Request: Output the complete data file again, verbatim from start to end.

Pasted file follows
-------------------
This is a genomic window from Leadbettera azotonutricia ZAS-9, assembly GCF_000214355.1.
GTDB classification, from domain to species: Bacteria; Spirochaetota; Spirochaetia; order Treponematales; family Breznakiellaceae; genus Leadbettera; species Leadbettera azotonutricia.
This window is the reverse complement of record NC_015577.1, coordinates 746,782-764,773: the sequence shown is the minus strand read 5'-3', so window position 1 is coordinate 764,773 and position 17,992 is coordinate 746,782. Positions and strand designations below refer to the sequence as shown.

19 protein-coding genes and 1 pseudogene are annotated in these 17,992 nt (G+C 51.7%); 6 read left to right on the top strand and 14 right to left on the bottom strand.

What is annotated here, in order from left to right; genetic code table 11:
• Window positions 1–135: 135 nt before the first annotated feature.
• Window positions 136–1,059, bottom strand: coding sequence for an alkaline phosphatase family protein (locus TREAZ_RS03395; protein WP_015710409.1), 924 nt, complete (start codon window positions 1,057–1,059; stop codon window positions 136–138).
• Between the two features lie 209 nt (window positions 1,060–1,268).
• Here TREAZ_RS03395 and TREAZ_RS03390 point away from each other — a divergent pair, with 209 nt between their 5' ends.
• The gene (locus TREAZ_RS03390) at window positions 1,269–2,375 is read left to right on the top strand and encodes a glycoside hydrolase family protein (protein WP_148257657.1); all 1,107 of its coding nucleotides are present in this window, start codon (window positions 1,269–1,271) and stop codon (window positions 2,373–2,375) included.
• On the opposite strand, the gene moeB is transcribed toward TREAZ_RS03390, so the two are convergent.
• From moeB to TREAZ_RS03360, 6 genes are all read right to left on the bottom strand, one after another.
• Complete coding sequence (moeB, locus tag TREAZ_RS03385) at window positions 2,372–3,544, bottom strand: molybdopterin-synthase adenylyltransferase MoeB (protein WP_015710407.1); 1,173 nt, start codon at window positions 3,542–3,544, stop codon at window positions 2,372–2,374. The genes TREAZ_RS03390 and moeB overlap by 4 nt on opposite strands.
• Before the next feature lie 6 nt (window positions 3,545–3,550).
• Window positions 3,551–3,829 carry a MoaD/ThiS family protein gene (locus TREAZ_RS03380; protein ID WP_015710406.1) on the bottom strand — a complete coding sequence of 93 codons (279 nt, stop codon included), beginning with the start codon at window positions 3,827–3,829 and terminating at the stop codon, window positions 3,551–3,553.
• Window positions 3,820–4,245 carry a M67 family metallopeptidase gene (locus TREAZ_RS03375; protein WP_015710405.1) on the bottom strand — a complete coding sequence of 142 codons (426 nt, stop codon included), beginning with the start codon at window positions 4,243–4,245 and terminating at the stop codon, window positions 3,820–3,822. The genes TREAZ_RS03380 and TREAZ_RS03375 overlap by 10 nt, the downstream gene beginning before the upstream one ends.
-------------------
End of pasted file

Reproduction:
This is a genomic window from Leadbettera azotonutricia ZAS-9, assembly GCF_000214355.1.
GTDB classification, from domain to species: Bacteria; Spirochaetota; Spirochaetia; order Treponematales; family Breznakiellaceae; genus Leadbettera; species Leadbettera azotonutricia.
This window is the reverse complement of record NC_015577.1, coordinates 746,782-764,773: the sequence shown is the minus strand read 5'-3', so window position 1 is coordinate 764,773 and position 17,992 is coordinate 746,782. Positions and strand designations below refer to the sequence as shown.

19 protein-coding genes and 1 pseudogene are annotated in these 17,992 nt (G+C 51.7%); 6 read left to right on the top strand and 14 right to left on the bottom strand.

What is annotated here, in order from left to right; genetic code table 11:
• Window positions 1–135: 135 nt before the first annotated feature.
• Window positions 136–1,059, bottom strand: coding sequence for an alkaline phosphatase family protein (locus TREAZ_RS03395; protein WP_015710409.1), 924 nt, complete (start codon window positions 1,057–1,059; stop codon window positions 136–138).
• Between the two features lie 209 nt (window positions 1,060–1,268).
• Here TREAZ_RS03395 and TREAZ_RS03390 point away from each other — a divergent pair, with 209 nt between their 5' ends.
• The gene (locus TREAZ_RS03390) at window positions 1,269–2,375 is read left to right on the top strand and encodes a glycoside hydrolase family protein (protein WP_148257657.1); all 1,107 of its coding nucleotides are present in this window, start codon (window positions 1,269–1,271) and stop codon (window positions 2,373–2,375) included.
• On the opposite strand, the gene moeB is transcribed toward TREAZ_RS03390, so the two are convergent.
• From moeB to TREAZ_RS03360, 6 genes are all read right to left on the bottom strand, one after another.
• Complete coding sequence (moeB, locus tag TREAZ_RS03385) at window positions 2,372–3,544, bottom strand: molybdopterin-synthase adenylyltransferase MoeB (protein WP_015710407.1); 1,173 nt, start codon at window positions 3,542–3,544, stop codon at window positions 2,372–2,374. The genes TREAZ_RS03390 and moeB overlap by 4 nt on opposite strands.
• Before the next feature lie 6 nt (window positions 3,545–3,550).
• Window positions 3,551–3,829 carry a MoaD/ThiS family protein gene (locus TREAZ_RS03380; protein ID WP_015710406.1) on the bottom strand — a complete coding sequence of 93 codons (279 nt, stop codon included), beginning with the start codon at window positions 3,827–3,829 and terminating at the stop codon, window positions 3,551–3,553.
• Window positions 3,820–4,245 carry a M67 family metallopeptidase gene (locus TREAZ_RS03375; protein WP_015710405.1) on the bottom strand — a complete coding sequence of 142 codons (426 nt, stop codon included), beginning with the start codon at window positions 4,243–4,245 and terminating at the stop codon, window positions 3,820–3,822. The genes TREAZ_RS03380 and TREAZ_RS03375 overlap by 10 nt, the downstream gene beginning before the upstream one ends.